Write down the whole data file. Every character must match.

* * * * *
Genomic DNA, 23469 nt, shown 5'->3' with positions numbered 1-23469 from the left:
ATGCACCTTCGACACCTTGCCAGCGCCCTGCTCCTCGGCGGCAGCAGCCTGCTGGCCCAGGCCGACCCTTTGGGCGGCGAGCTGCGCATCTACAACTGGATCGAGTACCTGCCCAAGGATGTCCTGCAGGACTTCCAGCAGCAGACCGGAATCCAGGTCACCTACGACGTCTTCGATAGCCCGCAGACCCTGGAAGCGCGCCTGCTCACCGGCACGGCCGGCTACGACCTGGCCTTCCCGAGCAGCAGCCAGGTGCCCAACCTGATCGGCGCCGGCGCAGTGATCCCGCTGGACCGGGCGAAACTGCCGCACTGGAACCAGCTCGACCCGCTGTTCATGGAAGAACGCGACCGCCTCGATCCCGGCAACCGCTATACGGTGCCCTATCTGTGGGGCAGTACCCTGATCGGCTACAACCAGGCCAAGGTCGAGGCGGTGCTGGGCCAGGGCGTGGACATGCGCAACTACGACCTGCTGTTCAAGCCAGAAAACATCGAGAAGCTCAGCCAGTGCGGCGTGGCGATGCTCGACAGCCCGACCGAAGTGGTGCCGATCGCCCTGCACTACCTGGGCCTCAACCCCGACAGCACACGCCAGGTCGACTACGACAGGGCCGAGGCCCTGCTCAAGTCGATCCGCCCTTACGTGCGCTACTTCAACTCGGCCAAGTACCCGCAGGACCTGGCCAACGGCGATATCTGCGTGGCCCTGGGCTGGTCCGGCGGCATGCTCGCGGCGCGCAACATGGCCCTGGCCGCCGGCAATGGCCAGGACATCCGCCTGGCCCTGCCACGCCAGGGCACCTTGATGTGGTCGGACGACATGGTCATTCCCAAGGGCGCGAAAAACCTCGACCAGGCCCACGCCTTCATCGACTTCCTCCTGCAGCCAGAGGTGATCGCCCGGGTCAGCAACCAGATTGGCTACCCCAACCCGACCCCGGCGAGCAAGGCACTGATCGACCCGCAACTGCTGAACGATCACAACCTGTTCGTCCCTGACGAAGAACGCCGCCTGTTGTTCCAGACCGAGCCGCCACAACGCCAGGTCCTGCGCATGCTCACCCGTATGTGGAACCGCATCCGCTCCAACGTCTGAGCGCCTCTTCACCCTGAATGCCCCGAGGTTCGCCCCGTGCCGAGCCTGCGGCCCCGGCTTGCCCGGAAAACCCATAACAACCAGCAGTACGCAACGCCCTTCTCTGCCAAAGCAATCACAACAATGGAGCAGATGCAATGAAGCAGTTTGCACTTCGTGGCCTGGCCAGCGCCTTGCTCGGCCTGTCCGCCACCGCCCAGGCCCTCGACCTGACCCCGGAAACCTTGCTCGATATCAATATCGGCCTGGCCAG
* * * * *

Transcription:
Genomic DNA, 23469 nt, shown 5'->3' with positions numbered 1-23469 from the left:
ATGCACCTTCGACACCTTGCCAGCGCCCTGCTCCTCGGCGGCAGCAGCCTGCTGGCCCAGGCCGACCCTTTGGGCGGCGAGCTGCGCATCTACAACTGGATCGAGTACCTGCCCAAGGATGTCCTGCAGGACTTCCAGCAGCAGACCGGAATCCAGGTCACCTACGACGTCTTCGATAGCCCGCAGACCCTGGAAGCGCGCCTGCTCACCGGCACGGCCGGCTACGACCTGGCCTTCCCGAGCAGCAGCCAGGTGCCCAACCTGATCGGCGCCGGCGCAGTGATCCCGCTGGACCGGGCGAAACTGCCGCACTGGAACCAGCTCGACCCGCTGTTCATGGAAGAACGCGACCGCCTCGATCCCGGCAACCGCTATACGGTGCCCTATCTGTGGGGCAGTACCCTGATCGGCTACAACCAGGCCAAGGTCGAGGCGGTGCTGGGCCAGGGCGTGGACATGCGCAACTACGACCTGCTGTTCAAGCCAGAAAACATCGAGAAGCTCAGCCAGTGCGGCGTGGCGATGCTCGACAGCCCGACCGAAGTGGTGCCGATCGCCCTGCACTACCTGGGCCTCAACCCCGACAGCACACGCCAGGTCGACTACGACAGGGCCGAGGCCCTGCTCAAGTCGATCCGCCCTTACGTGCGCTACTTCAACTCGGCCAAGTACCCGCAGGACCTGGCCAACGGCGATATCTGCGTGGCCCTGGGCTGGTCCGGCGGCATGCTCGCGGCGCGCAACATGGCCCTGGCCGCCGGCAATGGCCAGGACATCCGCCTGGCCCTGCCACGCCAGGGCACCTTGATGTGGTCGGACGACATGGTCATTCCCAAGGGCGCGAAAAACCTCGACCAGGCCCACGCCTTCATCGACTTCCTCCTGCAGCCAGAGGTGATCGCCCGGGTCAGCAACCAGATTGGCTACCCCAACCCGACCCCGGCGAGCAAGGCACTGATCGACCCGCAACTGCTGAACGATCACAACCTGTTCGTCCCTGACGAAGAACGCCGCCTGTTGTTCCAGACCGAGCCGCCACAACGCCAGGTCCTGCGCATGCTCACCCGTATGTGGAACCGCATCCGCTCCAACGTCTGAGCGCCTCTTCACCCTGAATGCCCCGAGGTTCGCCCCGTGCCGAGCCTGCGGCCCCGGCTTGCCCGGAAAACCCATAACAACCAGCAGTACGCAACGCCCTTCTCTGCCAAAGCAATCACAACAATGGAGCAGATGCAATGAAGCAGTTTGCACTTCGTGGCCTGGCCAGCGCCTTGCTCGGCCTGTCCGCCACCGCCCAGGCCCTCGACCTGACCCCGGAAACCTTGCTCGATATCAATATCGGCCTGGCCAG